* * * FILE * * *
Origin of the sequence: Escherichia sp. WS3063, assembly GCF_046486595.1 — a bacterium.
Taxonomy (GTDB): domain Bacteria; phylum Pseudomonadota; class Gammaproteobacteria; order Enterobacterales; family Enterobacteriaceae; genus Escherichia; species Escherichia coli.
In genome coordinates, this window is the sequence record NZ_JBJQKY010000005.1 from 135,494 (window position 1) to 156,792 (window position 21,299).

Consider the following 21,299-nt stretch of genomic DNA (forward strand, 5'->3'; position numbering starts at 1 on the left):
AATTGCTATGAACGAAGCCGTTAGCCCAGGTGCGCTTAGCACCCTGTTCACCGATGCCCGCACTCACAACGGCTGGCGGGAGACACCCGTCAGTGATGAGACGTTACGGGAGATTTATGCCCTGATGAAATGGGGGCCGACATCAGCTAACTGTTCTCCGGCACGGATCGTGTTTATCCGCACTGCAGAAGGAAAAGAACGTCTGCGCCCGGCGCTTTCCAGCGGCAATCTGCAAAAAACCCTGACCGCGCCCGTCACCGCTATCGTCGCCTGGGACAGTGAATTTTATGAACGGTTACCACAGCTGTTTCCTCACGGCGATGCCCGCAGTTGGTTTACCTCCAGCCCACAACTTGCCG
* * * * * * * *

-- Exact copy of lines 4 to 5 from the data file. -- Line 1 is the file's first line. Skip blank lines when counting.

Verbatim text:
Consider the following 21,299-nt stretch of genomic DNA (forward strand, 5'->3'; position numbering starts at 1 on the left):
AATTGCTATGAACGAAGCCGTTAGCCCAGGTGCGCTTAGCACCCTGTTCACCGATGCCCGCACTCACAACGGCTGGCGGGAGACACCCGTCAGTGATGAGACGTTACGGGAGATTTATGCCCTGATGAAATGGGGGCCGACATCAGCTAACTGTTCTCCGGCACGGATCGTGTTTATCCGCACTGCAGAAGGAAAAGAACGTCTGCGCCCGGCGCTTTCCAGCGGCAATCTGCAAAAAACCCTGACCGCGCCCGTCACCGCTATCGTCGCCTGGGACAGTGAATTTTATGAACGGTTACCACAGCTGTTTCCTCACGGCGATGCCCGCAGTTGGTTTACCTCCAGCCCACAACTTGCCG